Shaving your face may not seem dangerous, but this everyday chore is actually a minefield of skin hazards. From regular old nicks and cuts to razor burn, ingrown hairs and razor bumps, the potential for some type of irritation is pretty high. Knowing how to identify, prevent and treat these common shaving issues can make your morning shave infinitely more comfortable.
What Is Razor Burn?
Razor burn shows up in the form of small, red, itchy bumps on the skin. Dry shaving or repeatedly dragging your razor over the same area can cause razor burn. Experts recommend shaving during or after a warm shower. Water softens and plumps hairs, making shaving easier and those red bumps less likely. Use a high-quality shaving cream or shave balm to allow the razor to glide across the skin and retain moisture during your shave.
More ways to prevent razor burn:
- Rinse the blade often
- Use a fresh razor with sharp blades
- Shave gently to avoid tugging at skin
- Shave with the grain
Using a natural shave balm not only lets you avoid potentially harsh ingredients; it also means benefitting from skin-loving herbs and oils. Shaving products from The Henna Guys contain essential oils and other beneficial ingredients.
What Are Ingrown Hairs?
Ingrown hairs happen during shaving as hairs are cut to a length below the surface of the skin. When hairs curl in on themselves and grow sideways beneath the skin in a process called transfollicular penetration, the skin above the hairs becomes red and irritated. Worse yet, the area can become infected and filled with pus.
How to Prevent Ingrown Hairs
Regular exfoliation reduces the odds of getting ingrown hairs. Exfoliating sloughs off the dead skin cells that can trap ingrown hairs as they penetrate the skin. If your hair is coarse and/or curly, the likelihood of an ingrown hair is much higher. Regular use of exfoliators containing salicylic or glycolic acid helps reduce the odds. Slather on a good moisturizer afterwards to prevent irritation when shaving.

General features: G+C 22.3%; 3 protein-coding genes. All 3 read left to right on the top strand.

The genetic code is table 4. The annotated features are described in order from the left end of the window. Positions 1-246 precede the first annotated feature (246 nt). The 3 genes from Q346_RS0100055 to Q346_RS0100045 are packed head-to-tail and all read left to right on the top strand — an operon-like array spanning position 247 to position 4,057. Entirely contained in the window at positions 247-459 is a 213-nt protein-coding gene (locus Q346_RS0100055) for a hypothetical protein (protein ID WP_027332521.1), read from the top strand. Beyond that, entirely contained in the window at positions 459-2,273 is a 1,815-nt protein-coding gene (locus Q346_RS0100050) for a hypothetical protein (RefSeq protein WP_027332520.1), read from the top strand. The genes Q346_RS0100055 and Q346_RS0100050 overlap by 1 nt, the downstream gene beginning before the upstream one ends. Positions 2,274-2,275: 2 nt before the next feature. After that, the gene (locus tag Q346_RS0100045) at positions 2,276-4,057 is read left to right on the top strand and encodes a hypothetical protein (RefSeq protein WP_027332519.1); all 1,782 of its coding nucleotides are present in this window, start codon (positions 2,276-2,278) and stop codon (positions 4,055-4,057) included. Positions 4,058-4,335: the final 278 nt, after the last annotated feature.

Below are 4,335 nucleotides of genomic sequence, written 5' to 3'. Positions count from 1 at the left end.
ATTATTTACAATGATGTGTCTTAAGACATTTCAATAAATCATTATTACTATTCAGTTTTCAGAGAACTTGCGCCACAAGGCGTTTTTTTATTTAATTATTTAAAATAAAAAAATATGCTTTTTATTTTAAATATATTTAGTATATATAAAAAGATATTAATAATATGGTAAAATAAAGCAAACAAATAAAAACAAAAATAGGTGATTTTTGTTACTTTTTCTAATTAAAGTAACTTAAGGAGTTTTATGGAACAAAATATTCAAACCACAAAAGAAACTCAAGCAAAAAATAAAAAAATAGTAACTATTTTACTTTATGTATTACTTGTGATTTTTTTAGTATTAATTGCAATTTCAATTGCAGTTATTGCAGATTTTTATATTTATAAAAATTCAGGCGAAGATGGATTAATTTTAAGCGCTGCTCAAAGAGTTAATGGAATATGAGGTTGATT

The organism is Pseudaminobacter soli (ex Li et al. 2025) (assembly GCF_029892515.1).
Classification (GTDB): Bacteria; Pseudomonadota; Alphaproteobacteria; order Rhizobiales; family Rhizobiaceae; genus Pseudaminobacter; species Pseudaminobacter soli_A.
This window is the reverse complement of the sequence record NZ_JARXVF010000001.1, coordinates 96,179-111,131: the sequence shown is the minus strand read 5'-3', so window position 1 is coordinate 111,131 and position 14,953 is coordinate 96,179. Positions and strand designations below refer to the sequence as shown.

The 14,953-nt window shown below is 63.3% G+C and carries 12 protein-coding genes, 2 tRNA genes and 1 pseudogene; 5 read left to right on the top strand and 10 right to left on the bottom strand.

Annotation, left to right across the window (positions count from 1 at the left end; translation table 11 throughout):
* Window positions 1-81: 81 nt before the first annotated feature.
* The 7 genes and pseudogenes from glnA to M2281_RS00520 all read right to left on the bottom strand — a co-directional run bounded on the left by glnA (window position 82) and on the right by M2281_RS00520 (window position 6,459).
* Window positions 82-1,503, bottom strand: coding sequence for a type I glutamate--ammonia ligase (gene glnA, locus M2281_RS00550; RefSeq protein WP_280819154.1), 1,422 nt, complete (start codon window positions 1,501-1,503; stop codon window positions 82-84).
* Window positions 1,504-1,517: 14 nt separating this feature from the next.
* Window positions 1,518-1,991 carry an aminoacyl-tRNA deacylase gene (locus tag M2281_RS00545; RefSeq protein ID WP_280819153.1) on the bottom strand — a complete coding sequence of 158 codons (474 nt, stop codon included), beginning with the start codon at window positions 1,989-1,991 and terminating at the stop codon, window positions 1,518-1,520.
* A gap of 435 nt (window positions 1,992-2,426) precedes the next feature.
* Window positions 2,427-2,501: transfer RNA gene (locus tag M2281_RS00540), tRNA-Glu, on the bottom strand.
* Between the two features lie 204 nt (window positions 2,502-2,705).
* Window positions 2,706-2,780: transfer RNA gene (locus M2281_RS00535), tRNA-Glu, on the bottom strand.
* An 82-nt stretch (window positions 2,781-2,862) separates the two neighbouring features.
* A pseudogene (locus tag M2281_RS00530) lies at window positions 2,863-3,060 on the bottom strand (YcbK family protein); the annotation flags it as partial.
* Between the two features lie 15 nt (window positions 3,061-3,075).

How to Treat Ingrown Hairs
If you still end up with the occasional ingrown hair, don't risk irritation or infection by trying to remove it yourself. While exfoliating the area may help it resolve itself, your doctor should remove an ingrown hair that doesn't go away on its own. You can also try treating them with serums and other products designed to get rid of ingrown hairs; just don't risk infection or skin damage by breaking out the tweezers.
What Are Razor Bumps?
Razor bumps are a type of ingrown hair caused by extrafollicular penetration. Unlike other ingrown hairs, razor bumps don’t grow sideways under the skin after curling onto themselves. Instead, they cause irritation as they start to poke through the skin.
What Causes Razor Bumps?
Sometimes, inflammation from razor bumps doesn’t happen due to curling. It occurs when hairs become too sharp from shaving and damage the skin a bit as they penetrate it. And, unlike other ingrown hairs, razor bumps develop in the time following a shave, not while you’re shaving.
How to Prevent Razor Bumps
Once again, exfoliation is your friend. A gentle exfoliator creates a smooth path for your razor to travel. Apply a moisturizing pre-shave oil before shaving in the shower to soften hairs and reduce the odds of razor bumps.
How to Get Rid of Razor Bumps
If, despite your best efforts, you end up with razor bumps, try these tips:
- Apply an anti-itch cream containing one-percent hydrocortisone to reduce inflammation
- Follow with an antibiotic to kill infection-causing bacteria on the skin
- Unless your skin is sensitive, use witch hazel after shaving to soothe irritated skin
Experiment with these options to see what works best for you and your skin. However, avoid rough shaving and products containing harsh ingredients at all costs to prevent making matters worse. From shaving in the shower to gentle exfoliation, a regular routine will help you prevent razor burn, ingrown hairs and razor bumps.